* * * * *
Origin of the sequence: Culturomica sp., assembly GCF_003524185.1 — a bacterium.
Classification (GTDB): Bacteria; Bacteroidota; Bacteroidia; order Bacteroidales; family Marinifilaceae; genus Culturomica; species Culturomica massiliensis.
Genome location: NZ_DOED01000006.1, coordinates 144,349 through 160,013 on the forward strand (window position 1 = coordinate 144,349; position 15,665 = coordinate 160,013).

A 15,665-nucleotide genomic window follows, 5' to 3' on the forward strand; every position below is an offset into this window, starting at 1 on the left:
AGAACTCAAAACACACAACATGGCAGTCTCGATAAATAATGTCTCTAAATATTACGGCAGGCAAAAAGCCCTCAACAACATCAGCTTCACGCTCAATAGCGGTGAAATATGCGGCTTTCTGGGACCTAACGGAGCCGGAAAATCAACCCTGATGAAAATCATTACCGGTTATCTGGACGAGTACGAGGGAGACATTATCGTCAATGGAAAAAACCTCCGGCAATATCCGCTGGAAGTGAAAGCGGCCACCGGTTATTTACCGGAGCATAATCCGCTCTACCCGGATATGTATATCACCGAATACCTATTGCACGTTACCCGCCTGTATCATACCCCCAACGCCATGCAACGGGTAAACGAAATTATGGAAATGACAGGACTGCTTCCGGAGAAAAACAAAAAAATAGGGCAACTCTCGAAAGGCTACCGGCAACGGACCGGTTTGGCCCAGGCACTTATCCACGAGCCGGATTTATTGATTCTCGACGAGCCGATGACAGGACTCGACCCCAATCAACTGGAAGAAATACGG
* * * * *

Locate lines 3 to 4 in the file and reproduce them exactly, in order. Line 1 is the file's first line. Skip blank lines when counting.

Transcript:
Genome location: NZ_DOED01000006.1, coordinates 144,349 through 160,013 on the forward strand (window position 1 = coordinate 144,349; position 15,665 = coordinate 160,013).

A 15,665-nucleotide genomic window follows, 5' to 3' on the forward strand; every position below is an offset into this window, starting at 1 on the left: